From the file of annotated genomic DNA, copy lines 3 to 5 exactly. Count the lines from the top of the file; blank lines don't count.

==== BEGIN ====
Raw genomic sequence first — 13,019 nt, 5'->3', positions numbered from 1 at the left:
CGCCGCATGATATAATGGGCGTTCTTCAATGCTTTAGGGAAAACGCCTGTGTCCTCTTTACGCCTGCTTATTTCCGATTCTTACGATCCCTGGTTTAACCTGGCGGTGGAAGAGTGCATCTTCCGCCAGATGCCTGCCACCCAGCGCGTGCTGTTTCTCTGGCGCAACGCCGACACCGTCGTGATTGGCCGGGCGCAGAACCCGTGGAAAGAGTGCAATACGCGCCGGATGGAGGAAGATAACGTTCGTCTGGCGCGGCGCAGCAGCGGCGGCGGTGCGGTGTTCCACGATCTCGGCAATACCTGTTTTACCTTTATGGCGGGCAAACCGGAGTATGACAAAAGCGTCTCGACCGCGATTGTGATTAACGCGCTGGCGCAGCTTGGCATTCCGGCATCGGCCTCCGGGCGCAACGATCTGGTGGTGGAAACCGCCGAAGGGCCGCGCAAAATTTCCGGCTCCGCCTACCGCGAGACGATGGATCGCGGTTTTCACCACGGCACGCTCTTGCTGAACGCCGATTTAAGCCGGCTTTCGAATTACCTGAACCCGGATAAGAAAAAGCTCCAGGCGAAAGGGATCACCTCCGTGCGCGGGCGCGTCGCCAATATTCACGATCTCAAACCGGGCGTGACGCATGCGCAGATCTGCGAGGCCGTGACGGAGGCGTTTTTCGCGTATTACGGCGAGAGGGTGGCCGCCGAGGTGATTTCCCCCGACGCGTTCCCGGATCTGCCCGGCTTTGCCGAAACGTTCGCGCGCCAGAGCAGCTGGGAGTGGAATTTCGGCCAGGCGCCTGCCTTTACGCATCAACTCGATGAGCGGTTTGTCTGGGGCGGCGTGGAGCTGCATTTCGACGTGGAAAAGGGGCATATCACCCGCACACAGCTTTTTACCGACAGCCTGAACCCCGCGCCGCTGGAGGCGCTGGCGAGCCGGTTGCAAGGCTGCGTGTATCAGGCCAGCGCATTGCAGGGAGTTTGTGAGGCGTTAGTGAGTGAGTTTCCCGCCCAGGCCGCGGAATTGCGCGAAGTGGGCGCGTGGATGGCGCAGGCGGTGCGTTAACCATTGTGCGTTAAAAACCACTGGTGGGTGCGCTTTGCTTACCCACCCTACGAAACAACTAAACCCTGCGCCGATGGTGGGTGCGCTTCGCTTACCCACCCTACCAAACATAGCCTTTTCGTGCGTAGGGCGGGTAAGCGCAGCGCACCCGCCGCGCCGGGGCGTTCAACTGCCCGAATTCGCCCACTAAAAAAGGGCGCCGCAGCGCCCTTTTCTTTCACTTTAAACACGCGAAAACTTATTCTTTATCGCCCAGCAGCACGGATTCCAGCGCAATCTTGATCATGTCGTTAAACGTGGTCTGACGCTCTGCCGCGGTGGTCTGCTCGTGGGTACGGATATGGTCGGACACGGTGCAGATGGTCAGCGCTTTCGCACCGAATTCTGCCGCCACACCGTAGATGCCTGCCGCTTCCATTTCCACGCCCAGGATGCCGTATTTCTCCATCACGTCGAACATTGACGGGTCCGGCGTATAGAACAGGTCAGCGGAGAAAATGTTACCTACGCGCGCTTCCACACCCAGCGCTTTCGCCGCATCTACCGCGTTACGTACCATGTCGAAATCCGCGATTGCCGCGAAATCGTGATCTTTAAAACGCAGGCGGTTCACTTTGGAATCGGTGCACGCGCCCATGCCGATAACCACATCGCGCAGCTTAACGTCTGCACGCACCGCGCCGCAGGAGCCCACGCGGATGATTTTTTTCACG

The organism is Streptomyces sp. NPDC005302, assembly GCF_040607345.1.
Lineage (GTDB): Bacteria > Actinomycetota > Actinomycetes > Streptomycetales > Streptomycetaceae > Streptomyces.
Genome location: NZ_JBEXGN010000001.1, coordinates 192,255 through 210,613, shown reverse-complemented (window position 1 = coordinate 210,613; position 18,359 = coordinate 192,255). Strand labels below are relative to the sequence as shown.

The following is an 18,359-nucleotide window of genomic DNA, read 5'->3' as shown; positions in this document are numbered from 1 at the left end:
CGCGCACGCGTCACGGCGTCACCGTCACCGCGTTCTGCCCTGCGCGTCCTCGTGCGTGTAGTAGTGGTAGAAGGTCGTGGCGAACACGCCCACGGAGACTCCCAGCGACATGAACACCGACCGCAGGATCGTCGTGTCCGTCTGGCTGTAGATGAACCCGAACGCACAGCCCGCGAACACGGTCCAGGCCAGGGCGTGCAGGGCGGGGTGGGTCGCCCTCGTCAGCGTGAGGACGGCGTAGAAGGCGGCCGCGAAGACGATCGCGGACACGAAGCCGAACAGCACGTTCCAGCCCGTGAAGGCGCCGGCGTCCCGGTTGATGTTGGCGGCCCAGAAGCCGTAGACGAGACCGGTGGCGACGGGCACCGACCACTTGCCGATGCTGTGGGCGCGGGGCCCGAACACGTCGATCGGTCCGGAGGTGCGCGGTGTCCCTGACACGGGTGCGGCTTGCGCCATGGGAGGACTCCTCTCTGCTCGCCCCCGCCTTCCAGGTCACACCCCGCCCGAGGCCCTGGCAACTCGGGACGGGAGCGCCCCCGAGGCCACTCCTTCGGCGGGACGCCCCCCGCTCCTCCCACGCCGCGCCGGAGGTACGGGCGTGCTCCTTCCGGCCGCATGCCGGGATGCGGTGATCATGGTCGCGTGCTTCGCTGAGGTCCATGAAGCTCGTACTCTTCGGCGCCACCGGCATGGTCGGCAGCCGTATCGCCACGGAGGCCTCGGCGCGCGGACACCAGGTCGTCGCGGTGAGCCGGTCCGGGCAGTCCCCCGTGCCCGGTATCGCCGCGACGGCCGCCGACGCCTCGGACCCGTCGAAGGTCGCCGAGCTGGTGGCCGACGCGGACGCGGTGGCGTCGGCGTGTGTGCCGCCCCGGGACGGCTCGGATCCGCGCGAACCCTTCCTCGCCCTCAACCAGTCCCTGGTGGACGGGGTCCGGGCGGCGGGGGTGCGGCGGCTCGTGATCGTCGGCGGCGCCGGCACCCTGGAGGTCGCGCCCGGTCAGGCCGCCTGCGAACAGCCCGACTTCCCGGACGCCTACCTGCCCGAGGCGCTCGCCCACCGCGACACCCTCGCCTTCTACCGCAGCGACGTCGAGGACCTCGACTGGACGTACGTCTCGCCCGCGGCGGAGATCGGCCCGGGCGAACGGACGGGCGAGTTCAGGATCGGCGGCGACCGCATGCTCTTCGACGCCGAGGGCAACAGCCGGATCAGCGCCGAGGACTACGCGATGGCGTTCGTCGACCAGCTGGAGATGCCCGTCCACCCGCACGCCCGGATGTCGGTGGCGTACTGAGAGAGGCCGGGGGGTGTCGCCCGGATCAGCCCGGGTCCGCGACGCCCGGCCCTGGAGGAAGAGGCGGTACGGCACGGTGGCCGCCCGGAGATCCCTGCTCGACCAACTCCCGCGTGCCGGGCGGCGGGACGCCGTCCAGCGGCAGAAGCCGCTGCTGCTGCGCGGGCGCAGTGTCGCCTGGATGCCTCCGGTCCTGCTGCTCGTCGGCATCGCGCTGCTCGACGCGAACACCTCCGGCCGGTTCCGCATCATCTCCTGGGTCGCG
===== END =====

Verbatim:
The organism is Streptomyces sp. NPDC005302, assembly GCF_040607345.1.
Lineage (GTDB): Bacteria > Actinomycetota > Actinomycetes > Streptomycetales > Streptomycetaceae > Streptomyces.
Genome location: NZ_JBEXGN010000001.1, coordinates 192,255 through 210,613, shown reverse-complemented (window position 1 = coordinate 210,613; position 18,359 = coordinate 192,255). Strand labels below are relative to the sequence as shown.